Revisions Take Time

I have rediscovered something, while working on revisions for The Moonlight Mistress: available time to write does not directly translate into wordcount.

If I’m writing dialogue or description, but most especially dialogue, the words pile up faster. Word acquisition slows when I’m making subtle changes, or changes in many places throughout the manuscript.

I think there are a couple of reasons for revisions being slower. One is that I spend time scrolling or searching around in the document for the things I need to change. The other is that each change requires time to think, and if the changes aren’t related to one another, each one requires a little thinking time of its own.

If I’m just adding in a scene, I can start at the beginning and proceed to the end, or an end; also, I’ve usually thought about what I’m going to do in that scene before I sit down, so it’s just drafting, or if I’m really lucky, transcribing.

Why do I ponder these questions? Well, I feel better about my writing if I feel in control of it. It’s not something one can control in every aspect, but knowing how I work, and that my methods have been successful in the past, is reassuring. Understanding my process makes me feel more in control of my process. And if I feel more in control, I won’t panic and flail and be unable to finish what I’m working on.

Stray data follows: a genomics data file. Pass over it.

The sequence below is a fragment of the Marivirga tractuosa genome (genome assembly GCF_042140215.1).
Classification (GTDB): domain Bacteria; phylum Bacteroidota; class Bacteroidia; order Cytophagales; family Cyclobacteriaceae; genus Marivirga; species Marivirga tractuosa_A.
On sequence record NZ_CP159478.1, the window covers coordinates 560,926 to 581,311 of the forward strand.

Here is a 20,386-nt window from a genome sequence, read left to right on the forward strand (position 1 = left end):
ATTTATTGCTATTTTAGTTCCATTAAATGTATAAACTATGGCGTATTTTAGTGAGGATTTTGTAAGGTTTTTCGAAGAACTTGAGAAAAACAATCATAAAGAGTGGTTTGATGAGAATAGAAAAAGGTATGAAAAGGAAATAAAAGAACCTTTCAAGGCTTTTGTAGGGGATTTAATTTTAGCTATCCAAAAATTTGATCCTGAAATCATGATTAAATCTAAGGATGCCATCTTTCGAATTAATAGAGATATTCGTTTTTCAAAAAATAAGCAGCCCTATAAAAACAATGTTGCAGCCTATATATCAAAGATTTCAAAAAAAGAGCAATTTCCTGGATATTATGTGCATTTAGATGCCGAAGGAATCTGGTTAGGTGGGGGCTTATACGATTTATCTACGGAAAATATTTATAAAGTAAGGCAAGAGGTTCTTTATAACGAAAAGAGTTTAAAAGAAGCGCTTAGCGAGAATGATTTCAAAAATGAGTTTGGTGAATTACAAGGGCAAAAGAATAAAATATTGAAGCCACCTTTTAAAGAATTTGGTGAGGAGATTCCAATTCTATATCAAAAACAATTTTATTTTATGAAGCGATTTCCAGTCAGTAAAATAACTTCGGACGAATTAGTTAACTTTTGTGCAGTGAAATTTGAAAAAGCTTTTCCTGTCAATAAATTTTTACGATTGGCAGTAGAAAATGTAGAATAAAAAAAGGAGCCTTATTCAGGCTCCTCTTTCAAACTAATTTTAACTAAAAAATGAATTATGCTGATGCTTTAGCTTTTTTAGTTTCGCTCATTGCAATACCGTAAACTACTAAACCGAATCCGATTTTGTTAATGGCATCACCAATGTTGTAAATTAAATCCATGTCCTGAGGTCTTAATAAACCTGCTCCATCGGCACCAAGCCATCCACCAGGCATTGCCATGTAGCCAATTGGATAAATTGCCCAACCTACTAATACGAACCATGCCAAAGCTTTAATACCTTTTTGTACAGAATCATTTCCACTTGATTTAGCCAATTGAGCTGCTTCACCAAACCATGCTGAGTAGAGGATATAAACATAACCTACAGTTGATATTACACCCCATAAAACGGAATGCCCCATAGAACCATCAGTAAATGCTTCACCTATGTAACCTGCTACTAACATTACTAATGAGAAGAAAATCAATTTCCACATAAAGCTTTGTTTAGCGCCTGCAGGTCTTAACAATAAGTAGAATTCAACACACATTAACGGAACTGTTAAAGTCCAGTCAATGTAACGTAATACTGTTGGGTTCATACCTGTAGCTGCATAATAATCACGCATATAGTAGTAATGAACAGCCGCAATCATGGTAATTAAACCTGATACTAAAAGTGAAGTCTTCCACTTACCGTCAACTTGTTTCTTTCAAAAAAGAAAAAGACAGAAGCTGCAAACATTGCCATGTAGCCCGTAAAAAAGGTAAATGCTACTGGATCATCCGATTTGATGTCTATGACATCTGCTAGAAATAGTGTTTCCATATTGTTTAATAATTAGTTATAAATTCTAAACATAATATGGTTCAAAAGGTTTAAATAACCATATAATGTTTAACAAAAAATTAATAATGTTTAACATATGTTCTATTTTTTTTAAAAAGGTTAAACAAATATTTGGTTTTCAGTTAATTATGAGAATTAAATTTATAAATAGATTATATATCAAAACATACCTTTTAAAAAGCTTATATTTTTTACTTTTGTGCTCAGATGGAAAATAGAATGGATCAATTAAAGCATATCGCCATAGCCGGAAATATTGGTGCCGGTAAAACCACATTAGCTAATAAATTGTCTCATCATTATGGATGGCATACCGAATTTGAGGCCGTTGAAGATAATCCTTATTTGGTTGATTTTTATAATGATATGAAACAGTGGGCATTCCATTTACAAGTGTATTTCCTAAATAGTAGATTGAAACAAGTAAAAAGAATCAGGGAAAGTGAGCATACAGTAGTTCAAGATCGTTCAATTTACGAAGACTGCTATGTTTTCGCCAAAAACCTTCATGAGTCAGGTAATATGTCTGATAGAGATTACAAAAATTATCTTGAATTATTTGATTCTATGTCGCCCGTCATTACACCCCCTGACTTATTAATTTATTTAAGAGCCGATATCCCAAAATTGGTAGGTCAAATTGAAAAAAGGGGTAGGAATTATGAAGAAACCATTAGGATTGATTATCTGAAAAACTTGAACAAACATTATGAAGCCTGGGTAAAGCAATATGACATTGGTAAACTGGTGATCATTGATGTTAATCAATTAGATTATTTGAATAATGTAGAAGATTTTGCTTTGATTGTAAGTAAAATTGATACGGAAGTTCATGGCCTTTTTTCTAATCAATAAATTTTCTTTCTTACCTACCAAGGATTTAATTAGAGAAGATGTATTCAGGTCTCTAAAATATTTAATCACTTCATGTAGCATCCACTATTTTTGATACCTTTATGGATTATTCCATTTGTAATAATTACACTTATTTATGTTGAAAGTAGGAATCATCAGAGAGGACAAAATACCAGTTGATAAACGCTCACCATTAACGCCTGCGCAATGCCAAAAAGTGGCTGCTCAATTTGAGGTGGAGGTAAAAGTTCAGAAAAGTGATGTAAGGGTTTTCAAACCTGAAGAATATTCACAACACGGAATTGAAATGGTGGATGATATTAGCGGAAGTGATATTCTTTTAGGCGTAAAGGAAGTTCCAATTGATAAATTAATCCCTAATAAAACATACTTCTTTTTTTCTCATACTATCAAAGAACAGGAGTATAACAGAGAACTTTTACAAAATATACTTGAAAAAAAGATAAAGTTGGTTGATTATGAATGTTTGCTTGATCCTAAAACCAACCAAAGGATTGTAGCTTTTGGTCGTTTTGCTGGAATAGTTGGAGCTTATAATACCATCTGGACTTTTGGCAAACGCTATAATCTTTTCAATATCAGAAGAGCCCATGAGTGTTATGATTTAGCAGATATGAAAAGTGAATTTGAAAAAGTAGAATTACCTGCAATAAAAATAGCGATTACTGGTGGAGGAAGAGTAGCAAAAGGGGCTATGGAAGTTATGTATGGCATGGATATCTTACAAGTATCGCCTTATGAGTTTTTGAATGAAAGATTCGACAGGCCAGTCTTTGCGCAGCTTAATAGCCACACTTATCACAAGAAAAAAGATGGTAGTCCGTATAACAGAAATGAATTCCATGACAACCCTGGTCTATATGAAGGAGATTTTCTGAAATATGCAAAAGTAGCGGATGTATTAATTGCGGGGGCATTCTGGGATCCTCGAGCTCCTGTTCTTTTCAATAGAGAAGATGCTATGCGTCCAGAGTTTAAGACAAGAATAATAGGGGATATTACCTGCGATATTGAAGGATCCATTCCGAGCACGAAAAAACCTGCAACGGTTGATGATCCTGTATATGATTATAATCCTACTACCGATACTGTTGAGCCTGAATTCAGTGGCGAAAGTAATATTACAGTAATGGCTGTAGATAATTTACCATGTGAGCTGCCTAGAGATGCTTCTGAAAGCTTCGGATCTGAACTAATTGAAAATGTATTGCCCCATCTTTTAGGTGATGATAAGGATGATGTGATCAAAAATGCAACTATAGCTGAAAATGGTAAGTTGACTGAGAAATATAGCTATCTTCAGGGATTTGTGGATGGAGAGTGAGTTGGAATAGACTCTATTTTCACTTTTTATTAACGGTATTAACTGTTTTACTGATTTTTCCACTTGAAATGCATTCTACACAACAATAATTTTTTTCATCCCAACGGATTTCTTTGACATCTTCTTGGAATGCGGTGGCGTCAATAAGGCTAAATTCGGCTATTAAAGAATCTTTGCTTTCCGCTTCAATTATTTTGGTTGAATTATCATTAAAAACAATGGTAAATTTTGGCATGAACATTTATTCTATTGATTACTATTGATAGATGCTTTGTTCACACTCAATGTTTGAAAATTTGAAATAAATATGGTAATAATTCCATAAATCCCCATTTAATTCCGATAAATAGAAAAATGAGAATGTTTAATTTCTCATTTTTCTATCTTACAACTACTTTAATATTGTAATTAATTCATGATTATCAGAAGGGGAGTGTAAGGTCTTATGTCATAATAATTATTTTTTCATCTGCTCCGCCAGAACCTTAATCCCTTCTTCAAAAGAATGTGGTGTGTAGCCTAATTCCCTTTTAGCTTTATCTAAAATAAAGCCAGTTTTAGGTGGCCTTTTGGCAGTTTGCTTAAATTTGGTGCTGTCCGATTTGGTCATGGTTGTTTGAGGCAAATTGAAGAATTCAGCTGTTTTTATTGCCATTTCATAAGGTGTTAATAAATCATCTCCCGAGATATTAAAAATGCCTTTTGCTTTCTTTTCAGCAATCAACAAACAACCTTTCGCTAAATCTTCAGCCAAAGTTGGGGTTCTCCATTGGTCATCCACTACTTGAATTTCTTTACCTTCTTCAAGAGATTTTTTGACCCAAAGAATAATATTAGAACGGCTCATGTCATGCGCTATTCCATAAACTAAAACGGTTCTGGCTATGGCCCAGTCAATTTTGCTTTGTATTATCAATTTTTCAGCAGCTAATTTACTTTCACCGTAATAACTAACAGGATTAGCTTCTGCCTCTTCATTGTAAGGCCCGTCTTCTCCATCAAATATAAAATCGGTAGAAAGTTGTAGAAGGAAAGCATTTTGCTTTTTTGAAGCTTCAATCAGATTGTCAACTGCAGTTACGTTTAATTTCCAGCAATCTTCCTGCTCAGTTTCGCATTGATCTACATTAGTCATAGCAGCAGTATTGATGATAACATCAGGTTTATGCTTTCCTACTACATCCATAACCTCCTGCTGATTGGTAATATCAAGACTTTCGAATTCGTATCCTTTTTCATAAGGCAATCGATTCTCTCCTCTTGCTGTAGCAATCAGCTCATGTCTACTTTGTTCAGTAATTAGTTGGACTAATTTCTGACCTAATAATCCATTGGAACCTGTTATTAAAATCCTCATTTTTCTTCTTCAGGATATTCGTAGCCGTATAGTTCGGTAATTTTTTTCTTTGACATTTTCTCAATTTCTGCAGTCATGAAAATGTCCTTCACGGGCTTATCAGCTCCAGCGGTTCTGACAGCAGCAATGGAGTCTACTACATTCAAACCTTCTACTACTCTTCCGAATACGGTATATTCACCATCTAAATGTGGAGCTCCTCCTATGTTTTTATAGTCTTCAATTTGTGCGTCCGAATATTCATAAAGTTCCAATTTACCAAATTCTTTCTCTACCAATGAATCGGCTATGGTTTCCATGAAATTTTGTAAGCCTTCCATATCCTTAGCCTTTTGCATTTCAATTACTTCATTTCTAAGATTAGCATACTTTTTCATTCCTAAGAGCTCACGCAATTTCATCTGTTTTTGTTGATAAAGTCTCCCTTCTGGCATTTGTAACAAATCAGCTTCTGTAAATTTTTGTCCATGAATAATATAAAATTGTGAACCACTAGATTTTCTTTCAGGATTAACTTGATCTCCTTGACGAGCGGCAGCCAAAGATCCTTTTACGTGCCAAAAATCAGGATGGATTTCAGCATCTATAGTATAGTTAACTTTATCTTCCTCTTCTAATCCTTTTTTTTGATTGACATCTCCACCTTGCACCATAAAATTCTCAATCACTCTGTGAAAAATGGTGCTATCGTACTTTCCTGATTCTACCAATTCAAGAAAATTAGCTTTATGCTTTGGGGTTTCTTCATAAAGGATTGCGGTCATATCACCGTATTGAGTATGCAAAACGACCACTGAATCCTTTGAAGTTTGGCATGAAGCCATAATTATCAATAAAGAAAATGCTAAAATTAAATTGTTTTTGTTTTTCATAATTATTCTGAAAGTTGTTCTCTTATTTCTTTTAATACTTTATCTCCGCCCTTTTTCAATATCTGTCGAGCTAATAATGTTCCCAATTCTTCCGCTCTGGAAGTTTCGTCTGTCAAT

Related Posts: Revision Metaphors. The Art of Waiting.
Pithy Writing Advice.

About Victoria Janssen

Victoria Janssen’s first erotic novel, The Duchess, Her Maid, The Groom and Their Lover (Harlequin Spice, December 2008), was translated into French and German. Her second Spice novel, The Moonlight Mistress (December 2009), was translated into Italian and nominated for a RT Reviews Reviewers’ Choice Award. Her third novel is The Duke & The Pirate Queen (December 2010). She has also published erotic short stories as Elspeth Potter. Her blog features professional writing and marketing tips, genre discussion, book reviews, and occasional author interviews.
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